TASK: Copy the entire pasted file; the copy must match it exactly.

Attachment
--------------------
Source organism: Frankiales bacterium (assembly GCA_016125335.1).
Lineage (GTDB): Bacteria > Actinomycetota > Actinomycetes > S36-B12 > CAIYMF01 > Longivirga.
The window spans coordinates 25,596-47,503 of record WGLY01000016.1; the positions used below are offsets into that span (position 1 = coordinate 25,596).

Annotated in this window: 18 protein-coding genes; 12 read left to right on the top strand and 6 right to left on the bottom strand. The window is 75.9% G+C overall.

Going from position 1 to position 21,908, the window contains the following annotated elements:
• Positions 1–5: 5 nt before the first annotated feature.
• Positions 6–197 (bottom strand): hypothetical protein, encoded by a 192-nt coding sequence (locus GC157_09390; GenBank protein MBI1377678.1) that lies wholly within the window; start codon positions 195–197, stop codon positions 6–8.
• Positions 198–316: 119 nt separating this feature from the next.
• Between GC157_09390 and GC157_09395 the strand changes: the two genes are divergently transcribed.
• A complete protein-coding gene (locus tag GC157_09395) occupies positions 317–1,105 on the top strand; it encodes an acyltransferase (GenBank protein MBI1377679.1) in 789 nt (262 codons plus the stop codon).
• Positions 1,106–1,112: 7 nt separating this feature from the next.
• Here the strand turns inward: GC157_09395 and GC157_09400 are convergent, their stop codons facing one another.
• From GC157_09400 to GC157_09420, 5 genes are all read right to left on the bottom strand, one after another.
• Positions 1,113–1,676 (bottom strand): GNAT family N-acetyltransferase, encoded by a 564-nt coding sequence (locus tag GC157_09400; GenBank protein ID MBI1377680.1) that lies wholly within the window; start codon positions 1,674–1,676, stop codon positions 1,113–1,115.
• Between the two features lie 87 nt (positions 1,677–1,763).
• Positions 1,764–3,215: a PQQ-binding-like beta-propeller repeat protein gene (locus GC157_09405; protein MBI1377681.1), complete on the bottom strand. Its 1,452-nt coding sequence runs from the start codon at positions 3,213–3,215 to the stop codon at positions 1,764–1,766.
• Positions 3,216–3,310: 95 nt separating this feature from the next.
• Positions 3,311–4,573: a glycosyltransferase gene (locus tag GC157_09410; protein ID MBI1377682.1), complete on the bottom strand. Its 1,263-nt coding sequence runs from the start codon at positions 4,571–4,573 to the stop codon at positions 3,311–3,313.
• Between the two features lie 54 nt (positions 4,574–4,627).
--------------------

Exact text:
Source organism: Frankiales bacterium (assembly GCA_016125335.1).
Lineage (GTDB): Bacteria > Actinomycetota > Actinomycetes > S36-B12 > CAIYMF01 > Longivirga.
The window spans coordinates 25,596-47,503 of record WGLY01000016.1; the positions used below are offsets into that span (position 1 = coordinate 25,596).

Annotated in this window: 18 protein-coding genes; 12 read left to right on the top strand and 6 right to left on the bottom strand. The window is 75.9% G+C overall.

Going from position 1 to position 21,908, the window contains the following annotated elements:
• Positions 1–5: 5 nt before the first annotated feature.
• Positions 6–197 (bottom strand): hypothetical protein, encoded by a 192-nt coding sequence (locus GC157_09390; GenBank protein MBI1377678.1) that lies wholly within the window; start codon positions 195–197, stop codon positions 6–8.
• Positions 198–316: 119 nt separating this feature from the next.
• Between GC157_09390 and GC157_09395 the strand changes: the two genes are divergently transcribed.
• A complete protein-coding gene (locus tag GC157_09395) occupies positions 317–1,105 on the top strand; it encodes an acyltransferase (GenBank protein MBI1377679.1) in 789 nt (262 codons plus the stop codon).
• Positions 1,106–1,112: 7 nt separating this feature from the next.
• Here the strand turns inward: GC157_09395 and GC157_09400 are convergent, their stop codons facing one another.
• From GC157_09400 to GC157_09420, 5 genes are all read right to left on the bottom strand, one after another.
• Positions 1,113–1,676 (bottom strand): GNAT family N-acetyltransferase, encoded by a 564-nt coding sequence (locus tag GC157_09400; GenBank protein ID MBI1377680.1) that lies wholly within the window; start codon positions 1,674–1,676, stop codon positions 1,113–1,115.
• Between the two features lie 87 nt (positions 1,677–1,763).
• Positions 1,764–3,215: a PQQ-binding-like beta-propeller repeat protein gene (locus GC157_09405; protein MBI1377681.1), complete on the bottom strand. Its 1,452-nt coding sequence runs from the start codon at positions 3,213–3,215 to the stop codon at positions 1,764–1,766.
• Positions 3,216–3,310: 95 nt separating this feature from the next.
• Positions 3,311–4,573: a glycosyltransferase gene (locus tag GC157_09410; protein ID MBI1377682.1), complete on the bottom strand. Its 1,263-nt coding sequence runs from the start codon at positions 4,571–4,573 to the stop codon at positions 3,311–3,313.
• Between the two features lie 54 nt (positions 4,574–4,627).